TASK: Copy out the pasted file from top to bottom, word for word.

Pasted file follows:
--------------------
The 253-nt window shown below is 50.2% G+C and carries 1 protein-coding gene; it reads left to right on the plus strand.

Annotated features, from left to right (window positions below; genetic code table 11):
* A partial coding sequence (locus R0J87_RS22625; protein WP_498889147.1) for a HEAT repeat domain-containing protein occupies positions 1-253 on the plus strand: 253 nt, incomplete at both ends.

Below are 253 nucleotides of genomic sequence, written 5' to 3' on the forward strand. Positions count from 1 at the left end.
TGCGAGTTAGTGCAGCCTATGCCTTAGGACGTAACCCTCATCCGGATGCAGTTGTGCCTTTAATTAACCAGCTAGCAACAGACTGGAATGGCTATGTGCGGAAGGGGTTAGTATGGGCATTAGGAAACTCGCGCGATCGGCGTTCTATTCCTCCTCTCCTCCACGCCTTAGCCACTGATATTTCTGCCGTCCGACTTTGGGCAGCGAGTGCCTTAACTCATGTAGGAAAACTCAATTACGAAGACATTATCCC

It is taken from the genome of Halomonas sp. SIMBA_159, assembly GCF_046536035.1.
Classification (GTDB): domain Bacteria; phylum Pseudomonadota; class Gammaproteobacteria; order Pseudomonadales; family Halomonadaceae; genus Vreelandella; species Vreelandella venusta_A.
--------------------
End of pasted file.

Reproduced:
The 253-nt window shown below is 50.2% G+C and carries 1 protein-coding gene; it reads left to right on the plus strand.

Annotated features, from left to right (window positions below; genetic code table 11):
* A partial coding sequence (locus R0J87_RS22625; protein WP_498889147.1) for a HEAT repeat domain-containing protein occupies positions 1-253 on the plus strand: 253 nt, incomplete at both ends.

Below are 253 nucleotides of genomic sequence, written 5' to 3' on the forward strand. Positions count from 1 at the left end.
TGCGAGTTAGTGCAGCCTATGCCTTAGGACGTAACCCTCATCCGGATGCAGTTGTGCCTTTAATTAACCAGCTAGCAACAGACTGGAATGGCTATGTGCGGAAGGGGTTAGTATGGGCATTAGGAAACTCGCGCGATCGGCGTTCTATTCCTCCTCTCCTCCACGCCTTAGCCACTGATATTTCTGCCGTCCGACTTTGGGCAGCGAGTGCCTTAACTCATGTAGGAAAACTCAATTACGAAGACATTATCCC

It is taken from the genome of Halomonas sp. SIMBA_159, assembly GCF_046536035.1.
Classification (GTDB): domain Bacteria; phylum Pseudomonadota; class Gammaproteobacteria; order Pseudomonadales; family Halomonadaceae; genus Vreelandella; species Vreelandella venusta_A.